She adopted a stage name - Diane Belmont - and got parts in a few Broadway plays as a member of the chorus in addition to modeling for Hattie Carnegie. It seemed like Lucy was beginning to really make a break into the business. But her life was about to change forever.
While getting fitted for an outfit to model at Hattie's shop, Lucy began to experience a horrible burning pain in her legs. Shortly afterwards, she was in bed for several days with symptoms akin to pneumonia or a bad case of the flu. Her doctor sent her to an orthopedic clinic where rheumatoid arthritis became a part of her life.
At the request of the orthopedic doctor she saw, Lucy began treatment with what she called some kind of horse serum. Once her money ran out, she went to live with her mother and stepfather, who decided he needed to lecture her on taking care of herself. Clearly the stigma that chronically ill people did something to bring on their illness is nothing new.
Her mother, however, was more supportive. She spent hours and hours trying to console Lucy, from cheering her up to trying to rub away the aches in Lucy's legs. Over time, Lucy's pain subsided enough that she could try to stand. Not only was she weak, but Lucy's RA had already caused a deformity - her left leg was now shorter than the right and turned sideways. In order to try to correct it, she began to wear weights in her shoes - something she continued to do for years.
In all, Lucy's horrid onset episode of RA lasted for two years. She had to learn how to walk all over again. There was no returning back to the days of being a chorus girl. Instead, Lucy returned to modeling for Hattie and was able to even become a Chesterfield cigarette girl like a boss. She decided that Hollywood would be the next step.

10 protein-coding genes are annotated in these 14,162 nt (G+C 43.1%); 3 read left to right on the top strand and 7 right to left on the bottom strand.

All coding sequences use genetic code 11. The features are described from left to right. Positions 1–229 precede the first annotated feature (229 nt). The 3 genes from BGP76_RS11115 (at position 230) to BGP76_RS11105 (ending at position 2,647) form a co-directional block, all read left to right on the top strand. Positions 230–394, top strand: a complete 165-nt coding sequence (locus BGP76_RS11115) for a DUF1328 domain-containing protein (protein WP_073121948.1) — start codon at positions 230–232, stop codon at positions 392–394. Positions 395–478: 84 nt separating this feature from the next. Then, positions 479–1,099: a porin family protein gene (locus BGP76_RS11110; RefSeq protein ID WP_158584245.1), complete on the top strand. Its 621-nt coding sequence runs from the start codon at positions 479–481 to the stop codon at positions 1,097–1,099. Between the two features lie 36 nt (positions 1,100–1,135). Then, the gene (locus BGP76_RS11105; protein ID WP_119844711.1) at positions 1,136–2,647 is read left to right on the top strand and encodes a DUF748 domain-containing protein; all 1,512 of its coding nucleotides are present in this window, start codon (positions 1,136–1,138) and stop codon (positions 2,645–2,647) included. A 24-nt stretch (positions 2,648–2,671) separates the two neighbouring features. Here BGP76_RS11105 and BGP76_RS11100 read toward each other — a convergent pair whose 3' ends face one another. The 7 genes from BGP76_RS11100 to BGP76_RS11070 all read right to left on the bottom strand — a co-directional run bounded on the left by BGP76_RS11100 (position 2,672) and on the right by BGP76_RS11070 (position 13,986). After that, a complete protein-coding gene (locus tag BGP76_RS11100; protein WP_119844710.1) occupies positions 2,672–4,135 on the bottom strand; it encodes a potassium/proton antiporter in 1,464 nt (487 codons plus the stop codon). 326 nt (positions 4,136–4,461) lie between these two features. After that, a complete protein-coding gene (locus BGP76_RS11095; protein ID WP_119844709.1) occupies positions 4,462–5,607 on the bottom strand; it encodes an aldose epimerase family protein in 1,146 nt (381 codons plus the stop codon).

Lucy had parts in many movies during the 1930s, earning her acting street cred through walk-ons in productions from the Marx Brothers to the Three Stooges. In 1940, she met Desi Arnaz in the movie "Too Many Girls." Their relationship had some rocky points and eventually ended in divorce, but Lucy and Desi were always close. After all, he helped make a lot of the business decisions that ended up making her a household name.
Together, Lucy and Desi built an empire in the television world breaking all kinds of records and being the first to do many things - including talking about pregnancy on television. She became the first woman to run a television production company after her split from Desi.
Growing up, I had no clue about Lucy's RA - heck, I didn't even know up until the last few years. Through my sleepless nights dealing with this itchy Still's rash and pain that wouldn't stop, I loved watching Nick at Nite and the wonderful old shows on it as a distraction. My favorite were Get Smart, Bewitched, and I Love Lucy. Humor is one of the best ways of dealing with pain for me, and Lucy was a part of that for me.
Going back and watching the show now, I'm amazed. During production of the show, they specifically wrote it to try to avoid making Lucy stand or walk too much - especially avoiding camera angles that might show her difficulty with walking or cause her more pain. It's amazing to watch how they worked it all. She was so funny and so brilliant despite the fact that she dealt with so much pain. To say that she is an inspiration to me would be possibly the biggest understatement ever. She is so much more than just a funny face or a famous redhead. Her perseverance and tenacity serve as a guide for me in how to live my life. I only wish that she hadn't died on my first birthday so that I could have met her and spoken to her about her journey.
Here are some of my favorite pictures of the gorgeous Lucy. The ones where she is blonde are from around the time her RA hit or just before.